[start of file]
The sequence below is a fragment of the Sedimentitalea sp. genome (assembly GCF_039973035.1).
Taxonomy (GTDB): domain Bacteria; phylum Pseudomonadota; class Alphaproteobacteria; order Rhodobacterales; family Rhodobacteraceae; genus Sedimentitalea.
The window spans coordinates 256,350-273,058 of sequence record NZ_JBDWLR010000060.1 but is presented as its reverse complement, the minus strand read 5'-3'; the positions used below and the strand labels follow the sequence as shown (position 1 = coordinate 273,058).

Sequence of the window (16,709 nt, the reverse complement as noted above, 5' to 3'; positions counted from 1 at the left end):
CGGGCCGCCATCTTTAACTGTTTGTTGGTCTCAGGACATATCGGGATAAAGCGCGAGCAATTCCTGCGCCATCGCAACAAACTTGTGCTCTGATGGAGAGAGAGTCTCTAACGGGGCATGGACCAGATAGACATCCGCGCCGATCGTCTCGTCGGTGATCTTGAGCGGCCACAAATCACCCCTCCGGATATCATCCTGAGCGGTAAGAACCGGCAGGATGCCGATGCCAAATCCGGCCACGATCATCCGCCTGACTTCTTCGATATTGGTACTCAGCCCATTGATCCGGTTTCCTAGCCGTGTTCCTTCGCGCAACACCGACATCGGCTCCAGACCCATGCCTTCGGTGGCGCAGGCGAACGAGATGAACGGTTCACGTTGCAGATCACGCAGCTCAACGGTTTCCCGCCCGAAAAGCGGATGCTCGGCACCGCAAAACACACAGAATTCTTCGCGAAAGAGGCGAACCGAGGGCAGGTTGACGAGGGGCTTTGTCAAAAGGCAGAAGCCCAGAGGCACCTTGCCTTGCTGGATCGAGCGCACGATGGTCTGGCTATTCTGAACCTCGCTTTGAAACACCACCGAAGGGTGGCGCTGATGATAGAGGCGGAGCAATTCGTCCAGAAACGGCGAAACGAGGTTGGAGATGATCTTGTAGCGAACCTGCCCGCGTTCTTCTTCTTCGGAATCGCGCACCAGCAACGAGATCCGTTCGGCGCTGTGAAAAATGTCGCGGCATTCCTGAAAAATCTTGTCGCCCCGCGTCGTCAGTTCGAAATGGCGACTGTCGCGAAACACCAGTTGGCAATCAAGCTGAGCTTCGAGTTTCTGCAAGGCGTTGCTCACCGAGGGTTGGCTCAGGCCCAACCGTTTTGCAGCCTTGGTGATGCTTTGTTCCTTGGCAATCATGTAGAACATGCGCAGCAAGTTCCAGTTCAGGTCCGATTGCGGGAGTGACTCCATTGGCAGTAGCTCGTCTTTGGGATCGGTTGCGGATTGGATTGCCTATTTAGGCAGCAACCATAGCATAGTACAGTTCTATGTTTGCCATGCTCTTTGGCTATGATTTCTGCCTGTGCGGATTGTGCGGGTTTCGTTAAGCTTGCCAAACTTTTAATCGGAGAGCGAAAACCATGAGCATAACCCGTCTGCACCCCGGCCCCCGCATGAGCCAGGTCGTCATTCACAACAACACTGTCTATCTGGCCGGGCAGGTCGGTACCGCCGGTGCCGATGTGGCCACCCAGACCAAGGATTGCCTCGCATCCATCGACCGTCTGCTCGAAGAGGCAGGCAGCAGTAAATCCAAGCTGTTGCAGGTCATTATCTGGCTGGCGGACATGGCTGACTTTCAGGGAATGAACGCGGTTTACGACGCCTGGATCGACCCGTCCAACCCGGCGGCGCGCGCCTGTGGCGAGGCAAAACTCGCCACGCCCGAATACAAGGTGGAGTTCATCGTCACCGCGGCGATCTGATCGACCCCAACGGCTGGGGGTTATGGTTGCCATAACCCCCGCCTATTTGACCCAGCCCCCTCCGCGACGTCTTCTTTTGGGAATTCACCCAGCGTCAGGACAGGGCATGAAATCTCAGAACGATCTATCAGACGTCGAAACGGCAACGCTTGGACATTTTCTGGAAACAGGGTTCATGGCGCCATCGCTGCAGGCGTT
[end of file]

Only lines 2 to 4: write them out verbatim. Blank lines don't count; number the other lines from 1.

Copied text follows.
Taxonomy (GTDB): domain Bacteria; phylum Pseudomonadota; class Alphaproteobacteria; order Rhodobacterales; family Rhodobacteraceae; genus Sedimentitalea.
The window spans coordinates 256,350-273,058 of sequence record NZ_JBDWLR010000060.1 but is presented as its reverse complement, the minus strand read 5'-3'; the positions used below and the strand labels follow the sequence as shown (position 1 = coordinate 273,058).

Sequence of the window (16,709 nt, the reverse complement as noted above, 5' to 3'; positions counted from 1 at the left end):